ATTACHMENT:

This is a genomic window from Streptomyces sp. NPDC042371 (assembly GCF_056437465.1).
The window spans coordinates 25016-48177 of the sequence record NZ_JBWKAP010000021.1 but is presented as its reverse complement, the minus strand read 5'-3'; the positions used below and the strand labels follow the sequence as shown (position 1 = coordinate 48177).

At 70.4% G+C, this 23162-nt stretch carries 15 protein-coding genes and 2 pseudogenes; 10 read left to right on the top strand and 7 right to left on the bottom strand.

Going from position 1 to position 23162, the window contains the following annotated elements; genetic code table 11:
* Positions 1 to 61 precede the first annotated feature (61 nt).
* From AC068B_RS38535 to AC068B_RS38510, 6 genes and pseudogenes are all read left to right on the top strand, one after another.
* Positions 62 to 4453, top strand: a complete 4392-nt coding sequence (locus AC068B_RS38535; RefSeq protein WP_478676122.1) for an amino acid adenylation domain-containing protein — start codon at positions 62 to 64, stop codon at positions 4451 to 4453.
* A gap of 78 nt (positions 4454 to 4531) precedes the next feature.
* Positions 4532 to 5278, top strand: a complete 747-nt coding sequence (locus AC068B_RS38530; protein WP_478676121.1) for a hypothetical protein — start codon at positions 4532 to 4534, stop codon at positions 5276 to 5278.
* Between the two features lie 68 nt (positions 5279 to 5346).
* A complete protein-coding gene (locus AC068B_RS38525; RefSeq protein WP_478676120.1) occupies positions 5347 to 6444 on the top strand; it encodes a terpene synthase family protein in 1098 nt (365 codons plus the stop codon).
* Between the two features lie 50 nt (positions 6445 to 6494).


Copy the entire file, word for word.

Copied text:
This is a genomic window from Streptomyces sp. NPDC042371 (assembly GCF_056437465.1).
The window spans coordinates 25016-48177 of the sequence record NZ_JBWKAP010000021.1 but is presented as its reverse complement, the minus strand read 5'-3'; the positions used below and the strand labels follow the sequence as shown (position 1 = coordinate 48177).

At 70.4% G+C, this 23162-nt stretch carries 15 protein-coding genes and 2 pseudogenes; 10 read left to right on the top strand and 7 right to left on the bottom strand.

Going from position 1 to position 23162, the window contains the following annotated elements; genetic code table 11:
* Positions 1 to 61 precede the first annotated feature (61 nt).
* From AC068B_RS38535 to AC068B_RS38510, 6 genes and pseudogenes are all read left to right on the top strand, one after another.
* Positions 62 to 4453, top strand: a complete 4392-nt coding sequence (locus AC068B_RS38535; RefSeq protein WP_478676122.1) for an amino acid adenylation domain-containing protein — start codon at positions 62 to 64, stop codon at positions 4451 to 4453.
* A gap of 78 nt (positions 4454 to 4531) precedes the next feature.
* Positions 4532 to 5278, top strand: a complete 747-nt coding sequence (locus AC068B_RS38530; protein WP_478676121.1) for a hypothetical protein — start codon at positions 4532 to 4534, stop codon at positions 5276 to 5278.
* Between the two features lie 68 nt (positions 5279 to 5346).
* A complete protein-coding gene (locus AC068B_RS38525; RefSeq protein WP_478676120.1) occupies positions 5347 to 6444 on the top strand; it encodes a terpene synthase family protein in 1098 nt (365 codons plus the stop codon).
* Between the two features lie 50 nt (positions 6445 to 6494).